The great Aus Press does it again- distorts for it

  1. 6,931 Posts.
    Nile calls for Muslim headscarf ban
    November 21 2002

    My comment:- As I understand it the chador is not a head scarf but those billowing clothes women wear, but do the newspapers let the truth get in the way? No way. Let's paint Nile black!!!

    Islamic leaders have condemned a call by a NSW MP to ban Muslim women from wearing their traditional dress for fear it could conceal "both weapons and explosives".

    Christian Democrat MLC, Reverend Fred Nile, sparked an uproar in parliament today after urging the government to consider banning the wearing of the chador in public places.

    Citing the recent Moscow theatre siege as an example of how the dress could be used to stage a terrorist attack, Rev Nile said the recent terrorist threat on Australia was reason to ban it.

    "Is it fact that such a total body covering completely conceals a person's identity and even whether they are male or female, which is a perfect disguise for terrorists as it conceals both weapons and explosives?

    "Will the government, in view of the new terrorist threat as part of our new Australian security precautions, consider a prohibition on the wearing of the chador in public places, especially at railway stations, city streets and shopping centres?"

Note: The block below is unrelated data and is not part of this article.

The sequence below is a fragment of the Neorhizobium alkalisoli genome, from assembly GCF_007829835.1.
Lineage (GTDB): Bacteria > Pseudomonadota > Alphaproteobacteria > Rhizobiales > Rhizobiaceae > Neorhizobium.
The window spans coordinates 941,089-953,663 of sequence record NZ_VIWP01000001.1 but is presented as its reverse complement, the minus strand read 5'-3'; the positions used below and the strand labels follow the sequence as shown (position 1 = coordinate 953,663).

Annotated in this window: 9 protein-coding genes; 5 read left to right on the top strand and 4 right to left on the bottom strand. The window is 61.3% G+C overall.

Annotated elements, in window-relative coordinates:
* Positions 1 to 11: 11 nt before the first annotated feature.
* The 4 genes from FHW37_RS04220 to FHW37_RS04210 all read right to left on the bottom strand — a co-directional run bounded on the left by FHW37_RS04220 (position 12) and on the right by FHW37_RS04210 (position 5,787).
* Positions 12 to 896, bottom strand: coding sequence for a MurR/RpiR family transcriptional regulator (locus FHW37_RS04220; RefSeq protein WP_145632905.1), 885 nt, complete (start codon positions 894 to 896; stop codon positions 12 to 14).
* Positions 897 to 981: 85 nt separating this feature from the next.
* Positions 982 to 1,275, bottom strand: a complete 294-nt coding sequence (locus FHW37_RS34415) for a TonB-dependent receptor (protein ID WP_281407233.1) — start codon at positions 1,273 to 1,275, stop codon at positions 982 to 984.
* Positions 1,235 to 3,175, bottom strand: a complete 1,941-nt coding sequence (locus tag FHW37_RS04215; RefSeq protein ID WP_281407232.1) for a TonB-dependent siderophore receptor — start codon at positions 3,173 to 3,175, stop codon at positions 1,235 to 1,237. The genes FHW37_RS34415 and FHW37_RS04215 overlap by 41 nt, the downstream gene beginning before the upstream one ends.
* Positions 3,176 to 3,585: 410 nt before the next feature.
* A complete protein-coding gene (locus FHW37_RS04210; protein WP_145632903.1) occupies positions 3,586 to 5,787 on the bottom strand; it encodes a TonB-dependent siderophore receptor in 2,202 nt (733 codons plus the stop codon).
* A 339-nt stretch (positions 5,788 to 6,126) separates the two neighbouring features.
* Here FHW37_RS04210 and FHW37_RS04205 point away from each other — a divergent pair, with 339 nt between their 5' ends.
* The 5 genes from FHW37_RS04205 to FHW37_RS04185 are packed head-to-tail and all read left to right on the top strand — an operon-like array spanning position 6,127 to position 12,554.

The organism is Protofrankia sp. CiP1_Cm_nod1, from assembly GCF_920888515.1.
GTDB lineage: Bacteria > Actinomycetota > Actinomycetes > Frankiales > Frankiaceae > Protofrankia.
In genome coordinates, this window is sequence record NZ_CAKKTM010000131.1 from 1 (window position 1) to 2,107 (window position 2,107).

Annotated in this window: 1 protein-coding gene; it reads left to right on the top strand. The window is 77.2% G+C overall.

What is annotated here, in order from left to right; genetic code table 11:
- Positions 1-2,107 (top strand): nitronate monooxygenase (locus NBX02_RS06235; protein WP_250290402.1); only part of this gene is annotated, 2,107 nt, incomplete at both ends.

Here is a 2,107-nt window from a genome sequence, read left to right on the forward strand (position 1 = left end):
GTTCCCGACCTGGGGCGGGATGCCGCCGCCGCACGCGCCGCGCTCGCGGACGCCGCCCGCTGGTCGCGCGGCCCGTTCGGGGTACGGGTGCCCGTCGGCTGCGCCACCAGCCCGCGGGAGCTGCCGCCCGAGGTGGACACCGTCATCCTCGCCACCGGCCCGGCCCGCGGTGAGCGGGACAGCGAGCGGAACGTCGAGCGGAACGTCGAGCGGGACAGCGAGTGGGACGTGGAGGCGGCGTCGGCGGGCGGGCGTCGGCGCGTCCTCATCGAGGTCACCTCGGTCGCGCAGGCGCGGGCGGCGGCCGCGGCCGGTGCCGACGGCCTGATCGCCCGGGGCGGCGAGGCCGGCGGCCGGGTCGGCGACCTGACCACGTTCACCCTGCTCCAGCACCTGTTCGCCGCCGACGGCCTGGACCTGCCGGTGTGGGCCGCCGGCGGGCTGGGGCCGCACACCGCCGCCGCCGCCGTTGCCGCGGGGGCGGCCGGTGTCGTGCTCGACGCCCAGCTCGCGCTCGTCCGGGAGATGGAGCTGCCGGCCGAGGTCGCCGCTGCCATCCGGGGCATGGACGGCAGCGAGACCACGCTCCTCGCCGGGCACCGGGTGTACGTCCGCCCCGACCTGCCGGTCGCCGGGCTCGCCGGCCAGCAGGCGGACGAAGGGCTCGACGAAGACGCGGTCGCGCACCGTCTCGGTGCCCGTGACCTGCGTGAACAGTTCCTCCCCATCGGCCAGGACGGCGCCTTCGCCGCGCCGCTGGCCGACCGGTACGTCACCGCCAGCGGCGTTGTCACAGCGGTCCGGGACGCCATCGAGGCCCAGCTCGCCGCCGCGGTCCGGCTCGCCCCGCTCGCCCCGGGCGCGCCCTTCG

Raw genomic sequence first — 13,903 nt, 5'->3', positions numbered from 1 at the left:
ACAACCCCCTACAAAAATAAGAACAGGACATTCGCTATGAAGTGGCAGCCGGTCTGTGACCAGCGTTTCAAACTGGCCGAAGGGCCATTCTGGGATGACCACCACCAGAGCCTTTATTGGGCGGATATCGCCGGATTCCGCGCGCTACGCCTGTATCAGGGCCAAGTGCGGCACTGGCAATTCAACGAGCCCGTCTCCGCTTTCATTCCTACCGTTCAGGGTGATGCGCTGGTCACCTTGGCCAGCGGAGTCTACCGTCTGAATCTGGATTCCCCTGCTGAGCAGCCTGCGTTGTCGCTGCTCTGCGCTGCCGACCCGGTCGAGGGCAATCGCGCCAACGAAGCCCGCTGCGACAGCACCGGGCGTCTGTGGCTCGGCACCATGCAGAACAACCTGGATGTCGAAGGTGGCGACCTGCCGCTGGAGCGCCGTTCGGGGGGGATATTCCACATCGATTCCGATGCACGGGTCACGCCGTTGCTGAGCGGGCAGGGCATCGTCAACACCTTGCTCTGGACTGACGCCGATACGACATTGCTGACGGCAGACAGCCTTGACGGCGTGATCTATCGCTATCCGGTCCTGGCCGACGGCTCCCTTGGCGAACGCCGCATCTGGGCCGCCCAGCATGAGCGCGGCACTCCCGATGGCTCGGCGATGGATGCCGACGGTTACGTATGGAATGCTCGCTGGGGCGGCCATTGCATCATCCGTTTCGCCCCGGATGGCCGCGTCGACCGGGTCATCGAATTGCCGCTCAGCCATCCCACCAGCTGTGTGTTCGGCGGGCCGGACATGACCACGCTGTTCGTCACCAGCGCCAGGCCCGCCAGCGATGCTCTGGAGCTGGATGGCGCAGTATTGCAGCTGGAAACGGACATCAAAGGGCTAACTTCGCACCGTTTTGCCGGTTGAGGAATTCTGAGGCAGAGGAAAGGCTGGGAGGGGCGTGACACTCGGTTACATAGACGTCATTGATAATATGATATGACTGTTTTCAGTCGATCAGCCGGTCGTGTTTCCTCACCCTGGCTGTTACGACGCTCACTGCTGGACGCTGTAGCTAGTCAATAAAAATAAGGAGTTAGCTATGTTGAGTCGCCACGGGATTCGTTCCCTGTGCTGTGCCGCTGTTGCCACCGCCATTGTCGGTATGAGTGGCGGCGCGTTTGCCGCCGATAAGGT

The question drew condemnation from other MPs who accused Rev Nile of religious intolerance.

    Responding to the call, NSW Police Minister Michael Costa swiftly rejected the request.

    The Lebanese-Muslim Association accused Rev Nile of trying to score political points.

    "The scarf is about modesty, not about violence and there is not an incident in history of a woman in Australia engaging in violence while wearing the scarf," said association spokesman, Keysar Trad.

    "He's riding on the fear that exists out there and exploiting it for possible political gain.

    "But what he is actually doing is causing a lot of hurt to a lot of people and raising further suspicion and fear."

    Mr Trad said he believed the majority of the community had no problem with the scarf.

    With National Scarf Day being held on November 29, Mr Trad said the community had an opportunity to experience first-hand what it was like to wear the dress.


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